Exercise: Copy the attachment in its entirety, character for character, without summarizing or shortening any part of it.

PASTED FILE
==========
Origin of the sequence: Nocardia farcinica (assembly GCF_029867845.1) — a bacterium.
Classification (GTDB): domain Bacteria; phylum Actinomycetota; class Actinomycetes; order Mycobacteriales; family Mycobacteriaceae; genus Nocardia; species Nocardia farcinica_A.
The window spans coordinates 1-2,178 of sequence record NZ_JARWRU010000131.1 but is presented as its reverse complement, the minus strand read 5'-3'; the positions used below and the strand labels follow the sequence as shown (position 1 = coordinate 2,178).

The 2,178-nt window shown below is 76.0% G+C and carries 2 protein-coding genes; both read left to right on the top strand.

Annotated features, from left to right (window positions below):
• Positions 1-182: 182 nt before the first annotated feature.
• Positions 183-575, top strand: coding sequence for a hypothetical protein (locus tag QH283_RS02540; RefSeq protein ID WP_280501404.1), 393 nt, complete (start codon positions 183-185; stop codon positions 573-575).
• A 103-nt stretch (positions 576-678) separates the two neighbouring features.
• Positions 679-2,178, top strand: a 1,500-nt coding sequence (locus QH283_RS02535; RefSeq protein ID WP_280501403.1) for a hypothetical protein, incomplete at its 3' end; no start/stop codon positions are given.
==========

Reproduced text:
Origin of the sequence: Nocardia farcinica (assembly GCF_029867845.1) — a bacterium.
Classification (GTDB): domain Bacteria; phylum Actinomycetota; class Actinomycetes; order Mycobacteriales; family Mycobacteriaceae; genus Nocardia; species Nocardia farcinica_A.
The window spans coordinates 1-2,178 of sequence record NZ_JARWRU010000131.1 but is presented as its reverse complement, the minus strand read 5'-3'; the positions used below and the strand labels follow the sequence as shown (position 1 = coordinate 2,178).

The 2,178-nt window shown below is 76.0% G+C and carries 2 protein-coding genes; both read left to right on the top strand.

Annotated features, from left to right (window positions below):
• Positions 1-182: 182 nt before the first annotated feature.
• Positions 183-575, top strand: coding sequence for a hypothetical protein (locus tag QH283_RS02540; RefSeq protein ID WP_280501404.1), 393 nt, complete (start codon positions 183-185; stop codon positions 573-575).
• A 103-nt stretch (positions 576-678) separates the two neighbouring features.
• Positions 679-2,178, top strand: a 1,500-nt coding sequence (locus QH283_RS02535; RefSeq protein ID WP_280501403.1) for a hypothetical protein, incomplete at its 3' end; no start/stop codon positions are given.